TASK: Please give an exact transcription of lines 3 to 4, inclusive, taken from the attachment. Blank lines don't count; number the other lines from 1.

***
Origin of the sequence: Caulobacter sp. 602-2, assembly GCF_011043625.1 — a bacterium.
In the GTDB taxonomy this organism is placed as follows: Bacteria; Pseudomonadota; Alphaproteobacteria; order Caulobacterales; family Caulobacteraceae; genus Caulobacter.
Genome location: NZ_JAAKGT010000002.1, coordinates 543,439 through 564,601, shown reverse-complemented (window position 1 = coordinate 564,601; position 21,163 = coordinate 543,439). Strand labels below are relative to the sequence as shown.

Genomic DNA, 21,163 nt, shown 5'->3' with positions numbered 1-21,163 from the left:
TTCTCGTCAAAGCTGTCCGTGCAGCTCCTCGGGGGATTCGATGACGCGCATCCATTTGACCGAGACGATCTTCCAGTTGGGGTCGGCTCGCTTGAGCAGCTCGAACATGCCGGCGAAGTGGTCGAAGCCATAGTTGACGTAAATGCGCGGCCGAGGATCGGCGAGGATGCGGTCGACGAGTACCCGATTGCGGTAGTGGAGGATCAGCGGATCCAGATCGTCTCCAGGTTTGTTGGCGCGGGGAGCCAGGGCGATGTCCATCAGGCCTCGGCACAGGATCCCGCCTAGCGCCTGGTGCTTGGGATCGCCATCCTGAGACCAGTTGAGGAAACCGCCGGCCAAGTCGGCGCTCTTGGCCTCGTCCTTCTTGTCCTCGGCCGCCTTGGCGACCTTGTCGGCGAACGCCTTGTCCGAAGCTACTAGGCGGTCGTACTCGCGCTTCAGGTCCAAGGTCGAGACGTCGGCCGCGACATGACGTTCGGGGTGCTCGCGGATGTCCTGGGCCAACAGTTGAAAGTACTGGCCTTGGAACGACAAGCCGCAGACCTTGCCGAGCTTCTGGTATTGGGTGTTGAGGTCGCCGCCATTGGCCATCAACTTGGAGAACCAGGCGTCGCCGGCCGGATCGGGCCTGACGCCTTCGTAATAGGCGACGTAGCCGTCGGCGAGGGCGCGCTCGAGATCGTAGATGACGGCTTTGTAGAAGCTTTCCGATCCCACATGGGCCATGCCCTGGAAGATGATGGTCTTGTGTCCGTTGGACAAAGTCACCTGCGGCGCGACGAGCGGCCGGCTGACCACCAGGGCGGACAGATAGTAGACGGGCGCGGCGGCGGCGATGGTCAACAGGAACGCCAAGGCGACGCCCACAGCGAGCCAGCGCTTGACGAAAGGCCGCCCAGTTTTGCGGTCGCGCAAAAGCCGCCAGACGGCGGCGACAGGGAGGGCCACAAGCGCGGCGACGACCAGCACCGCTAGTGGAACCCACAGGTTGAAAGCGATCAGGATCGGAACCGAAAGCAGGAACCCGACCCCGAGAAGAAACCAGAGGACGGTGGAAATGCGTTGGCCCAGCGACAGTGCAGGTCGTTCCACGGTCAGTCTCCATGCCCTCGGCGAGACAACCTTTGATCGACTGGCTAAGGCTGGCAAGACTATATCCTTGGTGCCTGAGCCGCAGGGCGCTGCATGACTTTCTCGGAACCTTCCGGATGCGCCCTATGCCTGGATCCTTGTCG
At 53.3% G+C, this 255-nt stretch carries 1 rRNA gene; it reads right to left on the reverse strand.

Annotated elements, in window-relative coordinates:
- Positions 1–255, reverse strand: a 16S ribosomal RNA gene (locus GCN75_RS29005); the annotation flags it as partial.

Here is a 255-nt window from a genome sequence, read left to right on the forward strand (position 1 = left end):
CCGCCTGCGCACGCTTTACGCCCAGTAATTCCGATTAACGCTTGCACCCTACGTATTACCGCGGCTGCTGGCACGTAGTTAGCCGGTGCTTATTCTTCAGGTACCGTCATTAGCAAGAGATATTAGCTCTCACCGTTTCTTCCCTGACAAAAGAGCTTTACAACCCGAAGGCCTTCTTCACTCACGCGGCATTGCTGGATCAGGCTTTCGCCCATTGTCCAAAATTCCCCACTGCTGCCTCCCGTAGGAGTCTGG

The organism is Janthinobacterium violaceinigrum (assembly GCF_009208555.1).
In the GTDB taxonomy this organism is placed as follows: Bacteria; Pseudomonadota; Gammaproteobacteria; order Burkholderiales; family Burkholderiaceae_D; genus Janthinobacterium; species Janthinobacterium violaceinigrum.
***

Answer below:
Genome location: NZ_JAAKGT010000002.1, coordinates 543,439 through 564,601, shown reverse-complemented (window position 1 = coordinate 564,601; position 21,163 = coordinate 543,439). Strand labels below are relative to the sequence as shown.

Genomic DNA, 21,163 nt, shown 5'->3' with positions numbered 1-21,163 from the left: